A prototype submarine which sank off the Sussex coast has been given protected wreck status.
Sister ship the Holland number one was salvaged in 1982
The Holland number five was the last of five submarines built by the British Admiralty in the 1890s to test the potential of the submarine as a weapon.
It was launched in 1902 and foundered off Beachy Head, East Sussex in 1912.
The order, which comes into effect on Tuesday, is aimed at protecting the site from damage through unauthorised interference from divers.
The Holland number five - and its four predecessors - were built by the Holland Torpedo Company and it contained one of the first periscopes ever designed.
The wreck was discovered in 2000 and after surveys by archaeological divers, it was identified as the Holland number five in April 2001.
The Holland number one is the only other of the five submarines still in existence, having been salvaged in 1982.
It is on show at the Royal Navy Submarine Museum at Gosport in Hampshire.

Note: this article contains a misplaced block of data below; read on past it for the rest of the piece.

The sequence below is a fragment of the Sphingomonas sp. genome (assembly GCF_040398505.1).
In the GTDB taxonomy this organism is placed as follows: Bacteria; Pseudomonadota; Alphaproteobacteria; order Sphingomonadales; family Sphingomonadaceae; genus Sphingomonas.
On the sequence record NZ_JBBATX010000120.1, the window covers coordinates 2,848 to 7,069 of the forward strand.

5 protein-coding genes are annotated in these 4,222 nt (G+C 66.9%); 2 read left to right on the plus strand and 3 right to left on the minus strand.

Heritage minister Andrew McIntosh said: "The Holland number five played a short but significant role in the evolution of the British submarine and the survival of this boat gives a unique opportunity to study the technology of the time including the possible prototype of the submarine periscope.
"The Holland number five is thought to be intact and in good condition.
"I am pleased that this order will preserve the wreck site allowing proper study of the vessel and preventing any vandalism by trophy hunters."
The protection order can be made under the Protection of Wrecks Act 1973 and makes it a criminal offence for anyone to interfere with the site without authority.